Womans Health

Drug Makers Want Women of Childbearing Years

Drug Makers Want Women of Childbearing Years

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Drug makers are hell-bent on recovering the antidepressant customer base represented by women of childbearing years. With doctors now reluctant to prescribe the drugs to pregnant women, a new recruitment scheme has cropped up. Screening programs are being set up all over the country to screen every pregnant woman for mental disorders.

The name-brand selective serotonin reuptake inhibitor antidepressants, or SSRIs, with a stake in this controversy, include Paxil, by GlaxoSmithKline; Zoloft, from Pfizer; Prozac by Eli Lilly; Celexa and Lexapro, from Forest Laboratories; and Luvox, from Solvay.

According to one of the world's leading experts on SSRIs, Dr David Healy, a professor at the University of Wales College of Medicine, "there is quite a movement at the moment to say all pregnant women are depressed."

Overweight kids – Weight Problem could start in Pregnancy

Overweight kids – Weight Problem could start in Pregnancy

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A study by the Department of Ambulatory Care and Prevention of Harvard Medical School and Harvard Pilgrim Health Care found that women who gained excess weight during pregnancy had were four times more likely to have overweight children in early childhood than those who did not gain enough weight during pregnancy. The study was first published in the April issue of the American Journal of Obstetrics and Gynecology.

The study researched data collected from 1,044 mothers and their children in from Project Viva, which is a study of pregnant women and children located at the Department of Ambulatory Care and Prevention's Obesity Prevention Program.

"Maternal weight gain during pregnancy is an important determinant of birth outcomes," says lead author Emily Oken, MD, MPH, instructor in the Department of Ambulatory Care and Prevention. "These findings suggest that pregnancy weight gain can influence child health even after birth and may cause the obstetric community to rethink current guidelines."

Eating excess Trans Fat can increase the Risk for Heart Disease

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[Best Syndication] Partially hydrogenated vegetable oil also known as trans fats has been associated with increasing a person’s risk for developing coronary heart disease (CHD). Women that had the highest levels of trans fat in their blood had a three times risk for CHD compared to those that had the lowest levels. The study was first published online and will be published in the upcoming issue of Circulation: Journal of the American Heart Association.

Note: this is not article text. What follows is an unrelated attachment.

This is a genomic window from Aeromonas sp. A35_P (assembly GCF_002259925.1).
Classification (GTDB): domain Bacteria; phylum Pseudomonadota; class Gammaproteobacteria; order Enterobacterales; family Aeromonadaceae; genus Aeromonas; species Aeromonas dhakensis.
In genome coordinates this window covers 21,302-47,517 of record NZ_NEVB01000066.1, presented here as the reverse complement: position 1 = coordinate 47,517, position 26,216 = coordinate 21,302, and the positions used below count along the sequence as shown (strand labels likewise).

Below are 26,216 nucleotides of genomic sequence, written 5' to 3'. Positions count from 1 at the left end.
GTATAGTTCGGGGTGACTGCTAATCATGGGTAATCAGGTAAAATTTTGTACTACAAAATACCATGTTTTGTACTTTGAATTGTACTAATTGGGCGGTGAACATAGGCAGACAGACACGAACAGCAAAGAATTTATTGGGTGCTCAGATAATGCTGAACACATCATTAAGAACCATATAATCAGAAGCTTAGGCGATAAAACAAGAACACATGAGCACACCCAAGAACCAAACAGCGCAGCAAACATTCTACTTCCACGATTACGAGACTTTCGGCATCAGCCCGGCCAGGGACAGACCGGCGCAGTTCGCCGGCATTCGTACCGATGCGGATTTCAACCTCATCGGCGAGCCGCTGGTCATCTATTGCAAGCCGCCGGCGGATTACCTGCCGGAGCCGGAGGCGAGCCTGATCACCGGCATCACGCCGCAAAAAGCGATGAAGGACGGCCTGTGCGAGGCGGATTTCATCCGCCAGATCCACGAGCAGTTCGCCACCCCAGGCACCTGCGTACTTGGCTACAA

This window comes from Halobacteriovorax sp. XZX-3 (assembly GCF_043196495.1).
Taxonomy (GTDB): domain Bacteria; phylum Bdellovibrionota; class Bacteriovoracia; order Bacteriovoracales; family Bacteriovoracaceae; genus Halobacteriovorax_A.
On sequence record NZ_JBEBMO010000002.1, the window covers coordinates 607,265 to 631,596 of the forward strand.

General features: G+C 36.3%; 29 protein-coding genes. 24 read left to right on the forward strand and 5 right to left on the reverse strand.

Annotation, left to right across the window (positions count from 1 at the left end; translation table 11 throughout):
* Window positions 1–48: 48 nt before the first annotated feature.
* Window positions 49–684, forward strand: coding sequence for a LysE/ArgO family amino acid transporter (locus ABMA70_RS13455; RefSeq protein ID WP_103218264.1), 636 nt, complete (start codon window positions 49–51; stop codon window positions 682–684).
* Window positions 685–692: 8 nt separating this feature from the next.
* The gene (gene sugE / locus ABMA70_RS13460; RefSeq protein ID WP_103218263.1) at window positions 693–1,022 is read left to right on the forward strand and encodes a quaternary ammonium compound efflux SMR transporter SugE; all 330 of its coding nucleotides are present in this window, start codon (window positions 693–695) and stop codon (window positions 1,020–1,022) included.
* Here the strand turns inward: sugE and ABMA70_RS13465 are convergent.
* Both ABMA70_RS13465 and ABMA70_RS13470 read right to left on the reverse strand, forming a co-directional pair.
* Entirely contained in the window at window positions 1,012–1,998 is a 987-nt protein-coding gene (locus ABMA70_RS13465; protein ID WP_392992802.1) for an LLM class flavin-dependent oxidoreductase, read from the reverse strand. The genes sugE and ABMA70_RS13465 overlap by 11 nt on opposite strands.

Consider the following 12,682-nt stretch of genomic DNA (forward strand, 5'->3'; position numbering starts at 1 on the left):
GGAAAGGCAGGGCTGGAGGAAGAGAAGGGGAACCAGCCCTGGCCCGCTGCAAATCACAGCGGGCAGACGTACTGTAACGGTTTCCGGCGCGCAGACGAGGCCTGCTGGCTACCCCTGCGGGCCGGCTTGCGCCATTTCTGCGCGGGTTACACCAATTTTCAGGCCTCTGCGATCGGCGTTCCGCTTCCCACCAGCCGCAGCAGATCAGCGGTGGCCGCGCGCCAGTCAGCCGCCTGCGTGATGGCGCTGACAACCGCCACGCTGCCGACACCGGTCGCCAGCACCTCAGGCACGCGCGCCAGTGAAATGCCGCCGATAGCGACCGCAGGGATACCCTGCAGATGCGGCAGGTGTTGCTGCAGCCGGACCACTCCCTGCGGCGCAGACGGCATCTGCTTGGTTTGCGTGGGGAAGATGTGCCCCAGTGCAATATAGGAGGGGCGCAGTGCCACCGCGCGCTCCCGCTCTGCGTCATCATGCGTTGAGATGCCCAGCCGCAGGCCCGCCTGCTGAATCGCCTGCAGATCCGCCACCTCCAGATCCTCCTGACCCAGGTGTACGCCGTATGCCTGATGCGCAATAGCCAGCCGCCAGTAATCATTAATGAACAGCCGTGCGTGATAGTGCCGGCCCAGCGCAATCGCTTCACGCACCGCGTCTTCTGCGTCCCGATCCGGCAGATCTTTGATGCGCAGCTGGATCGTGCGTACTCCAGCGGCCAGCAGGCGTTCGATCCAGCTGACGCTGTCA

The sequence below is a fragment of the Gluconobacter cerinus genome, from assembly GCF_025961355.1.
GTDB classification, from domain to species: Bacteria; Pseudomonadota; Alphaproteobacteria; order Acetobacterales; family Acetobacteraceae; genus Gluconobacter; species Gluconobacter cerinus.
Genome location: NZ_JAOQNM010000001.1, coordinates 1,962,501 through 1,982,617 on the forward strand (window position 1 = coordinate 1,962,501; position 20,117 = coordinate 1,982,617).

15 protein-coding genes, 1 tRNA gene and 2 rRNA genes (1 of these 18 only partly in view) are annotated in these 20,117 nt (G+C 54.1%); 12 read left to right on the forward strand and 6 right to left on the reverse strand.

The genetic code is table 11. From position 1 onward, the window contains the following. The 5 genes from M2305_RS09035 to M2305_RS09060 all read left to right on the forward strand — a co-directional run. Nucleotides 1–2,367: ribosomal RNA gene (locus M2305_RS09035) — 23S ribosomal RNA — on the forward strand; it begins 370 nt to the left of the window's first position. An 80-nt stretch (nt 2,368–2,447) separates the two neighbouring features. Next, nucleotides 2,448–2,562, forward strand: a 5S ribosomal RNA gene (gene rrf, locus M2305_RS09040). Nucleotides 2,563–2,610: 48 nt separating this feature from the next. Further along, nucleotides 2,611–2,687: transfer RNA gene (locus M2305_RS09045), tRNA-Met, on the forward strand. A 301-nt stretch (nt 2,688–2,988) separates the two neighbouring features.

"The strength of this study is that the amount of trans fatty acid levels was measured in blood samples from the study population. Because humans cannot synthesize trans fatty acids, the amount of trans fat in red blood cells is an excellent biomarker of trans fat intake," said senior author Frank Hu, associate professor of nutrition and epidemiology at HSPH.

Aspirin Reduced Risk of Death For Women – Not All Agree With Findings – Womens Health Study Disputes Nurses Cancer Heart Disease

Aspirin Reduced Risk of Death For Women – Not All Agree With Findings – Womens Health Study Disputes Nurses Cancer Heart Disease

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(Best Syndication) Researchers say that aspirin in low and moderate doses reduced the risk of death from any cause in women. The data was extrapolated from 79,439 women enrolled in the Nurses’ Health Study. The participants were all female nurses who had no history of cancer or cardiovascular disease.

The women who took aspirin had a 25 percent lower risk of death from any cause compare to women who never used aspirin regularly. Women who used aspirin had a 38 percent lower risk of death from cardiovascular disease and a 12 percent lower risk of death from cancer.

Atkins Is Best Diet For Women According to Stanford University Study – Zone Ornish and LEARN Diets Were Compared-South Beach Not

Atkins Is Best Diet For Women According to Stanford University Study – Zone Ornish and LEARN Diets Were Compared-South Beach Not

Christopher Gardner

The case for low-carbohydrate diets is gaining weight. Researchers at the Stanford University School of Medicine have completed the largest and longest-ever comparison of four popular diets, and the lowest-carbohydrate Atkins diet came out on top.

Of the more than 300 women in the study, those randomly assigned to follow the Atkins diet for a year not only lost more weight than the other participants, but also experienced the most benefits in terms of cholesterol and blood pressure.

"Many health professionals, including us, have either dismissed the value of very-low-carbohydrate diets for weight loss or been very skeptical of them," said lead researcher Christopher Gardner, PhD, assistant professor of medicine at the Stanford Prevention Research Center. "But it seems to be a viable alternative for dieters."

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